The watchdog said the funding, part of a wider £40bn commitment, will fuel more than 200 low-carbon projects across the UK to help the country gear up for more electric transport.
Ofgem said the investment, which will take place over the next two years, will target Britain’s cables, substations, and other infrastructure that “needs a massive upgrade” to meet an expanded surge in energy demand.
It said the project will partly support installing cables needed to launch “1,800 new ultra-rapid charge points,” tripling the current network.
As a result of the investment, charging points will be installed in towns and cities across the UK, as cities among Glasgow, Kirkwall, Warrington, Llandudno, York, and Truro will benefit from the increased network capacity.
This network investment is part of the UK’s climate commitment bid ahead of the country hosting the UN climate conference, COP26, in November 2021.
Ofgem chief executive Jonathan Brearley said: “The payment will support the rapid take-up of EVs, which will be vital if Britain is to hit its climate change targets.”
He continued: “In the year that Glasgow hosts the COP26 climate summit, the energy networks are rising to the challenge and working with us and partners to accelerate projects that can start now, benefiting consumers, boosting the economy, and creating jobs.”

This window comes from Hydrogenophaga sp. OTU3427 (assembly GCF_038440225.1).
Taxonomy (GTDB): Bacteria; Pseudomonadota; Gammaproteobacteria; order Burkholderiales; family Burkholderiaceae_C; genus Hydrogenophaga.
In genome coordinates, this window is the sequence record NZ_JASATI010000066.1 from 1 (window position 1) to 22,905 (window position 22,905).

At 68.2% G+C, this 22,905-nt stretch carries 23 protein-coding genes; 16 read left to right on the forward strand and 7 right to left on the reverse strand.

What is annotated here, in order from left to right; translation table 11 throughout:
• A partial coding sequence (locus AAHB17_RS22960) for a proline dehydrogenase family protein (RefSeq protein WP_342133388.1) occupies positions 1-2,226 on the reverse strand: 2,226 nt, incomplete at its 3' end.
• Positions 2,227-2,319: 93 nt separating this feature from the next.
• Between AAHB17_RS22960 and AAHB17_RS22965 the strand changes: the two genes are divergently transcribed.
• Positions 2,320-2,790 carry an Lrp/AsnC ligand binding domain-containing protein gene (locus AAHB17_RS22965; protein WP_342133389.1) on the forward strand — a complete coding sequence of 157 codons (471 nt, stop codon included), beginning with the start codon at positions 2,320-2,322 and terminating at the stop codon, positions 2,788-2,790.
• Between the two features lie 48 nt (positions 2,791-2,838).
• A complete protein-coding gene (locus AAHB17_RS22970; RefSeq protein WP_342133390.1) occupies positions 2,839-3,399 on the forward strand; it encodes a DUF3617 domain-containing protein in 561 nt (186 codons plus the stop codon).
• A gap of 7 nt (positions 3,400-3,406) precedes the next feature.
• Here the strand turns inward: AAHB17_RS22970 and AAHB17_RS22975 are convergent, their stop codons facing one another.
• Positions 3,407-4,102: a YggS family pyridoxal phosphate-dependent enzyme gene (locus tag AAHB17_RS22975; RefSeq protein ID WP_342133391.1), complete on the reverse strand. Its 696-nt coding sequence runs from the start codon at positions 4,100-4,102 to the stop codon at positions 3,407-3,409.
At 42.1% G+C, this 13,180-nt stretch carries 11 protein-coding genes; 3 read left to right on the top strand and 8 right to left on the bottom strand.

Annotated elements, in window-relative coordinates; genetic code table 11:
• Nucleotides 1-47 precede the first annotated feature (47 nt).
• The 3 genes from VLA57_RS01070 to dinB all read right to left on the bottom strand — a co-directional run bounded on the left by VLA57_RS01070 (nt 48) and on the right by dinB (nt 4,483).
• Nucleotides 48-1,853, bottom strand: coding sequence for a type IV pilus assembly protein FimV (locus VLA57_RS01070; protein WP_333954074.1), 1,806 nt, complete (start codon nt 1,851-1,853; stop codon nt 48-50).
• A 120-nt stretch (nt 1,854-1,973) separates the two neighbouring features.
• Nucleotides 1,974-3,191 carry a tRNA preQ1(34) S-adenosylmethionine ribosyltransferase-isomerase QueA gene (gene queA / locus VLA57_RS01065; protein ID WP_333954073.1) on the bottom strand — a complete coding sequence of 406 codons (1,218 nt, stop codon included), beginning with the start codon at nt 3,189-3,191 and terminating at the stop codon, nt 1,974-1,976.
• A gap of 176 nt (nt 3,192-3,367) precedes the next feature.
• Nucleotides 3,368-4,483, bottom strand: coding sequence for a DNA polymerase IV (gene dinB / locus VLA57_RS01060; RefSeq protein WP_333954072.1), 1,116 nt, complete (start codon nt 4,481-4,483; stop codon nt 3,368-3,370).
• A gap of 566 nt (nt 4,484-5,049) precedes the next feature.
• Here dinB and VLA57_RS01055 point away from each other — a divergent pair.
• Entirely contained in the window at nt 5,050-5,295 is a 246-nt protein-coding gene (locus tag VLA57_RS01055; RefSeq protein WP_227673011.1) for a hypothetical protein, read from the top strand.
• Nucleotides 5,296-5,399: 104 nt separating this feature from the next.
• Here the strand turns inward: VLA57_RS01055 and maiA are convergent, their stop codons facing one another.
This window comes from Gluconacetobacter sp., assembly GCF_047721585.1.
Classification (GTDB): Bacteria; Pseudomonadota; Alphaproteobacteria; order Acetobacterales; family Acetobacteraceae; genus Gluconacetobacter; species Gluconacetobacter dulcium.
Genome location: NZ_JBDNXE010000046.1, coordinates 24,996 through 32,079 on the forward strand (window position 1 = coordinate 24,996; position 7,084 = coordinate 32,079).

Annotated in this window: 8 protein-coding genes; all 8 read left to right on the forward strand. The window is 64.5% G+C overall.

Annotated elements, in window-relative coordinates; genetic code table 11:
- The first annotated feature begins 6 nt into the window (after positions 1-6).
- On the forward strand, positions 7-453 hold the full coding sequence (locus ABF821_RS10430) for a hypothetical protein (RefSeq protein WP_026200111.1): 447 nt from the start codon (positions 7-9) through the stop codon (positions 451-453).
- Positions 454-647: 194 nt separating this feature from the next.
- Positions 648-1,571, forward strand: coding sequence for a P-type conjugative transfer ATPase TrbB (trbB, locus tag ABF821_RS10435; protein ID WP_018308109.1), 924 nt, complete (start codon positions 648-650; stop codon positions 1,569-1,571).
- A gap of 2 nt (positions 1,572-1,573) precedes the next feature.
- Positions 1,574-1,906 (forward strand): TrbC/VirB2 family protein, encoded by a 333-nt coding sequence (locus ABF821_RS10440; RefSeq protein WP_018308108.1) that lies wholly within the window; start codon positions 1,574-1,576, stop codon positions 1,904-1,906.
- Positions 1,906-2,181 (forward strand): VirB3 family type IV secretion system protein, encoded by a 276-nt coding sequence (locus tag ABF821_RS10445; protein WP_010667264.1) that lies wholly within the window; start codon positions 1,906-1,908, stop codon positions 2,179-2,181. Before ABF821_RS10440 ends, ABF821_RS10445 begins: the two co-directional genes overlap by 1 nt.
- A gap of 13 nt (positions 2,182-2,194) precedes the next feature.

UK Transport Minister Rachel Maclean said: “I warmly welcome today’s news from Ofgem, which will greatly improve the resilience of our charging network as we build back greener.
“With more than 500,000 electric cars now on UK roads, this will help to increase this number even further as drivers continue to make the switch to cleaner, greener vehicles.”
The investment will create just under 200MW of electrical capacity, expected to enable up to 500 domestic EV chargers, more than 200 rapid or ultra-rapid vehicle chargers, and 1,500 domestic heat pumps.
The project is also hoped to support the rapid roll-out of electric buses, electric ferries, and electric flight.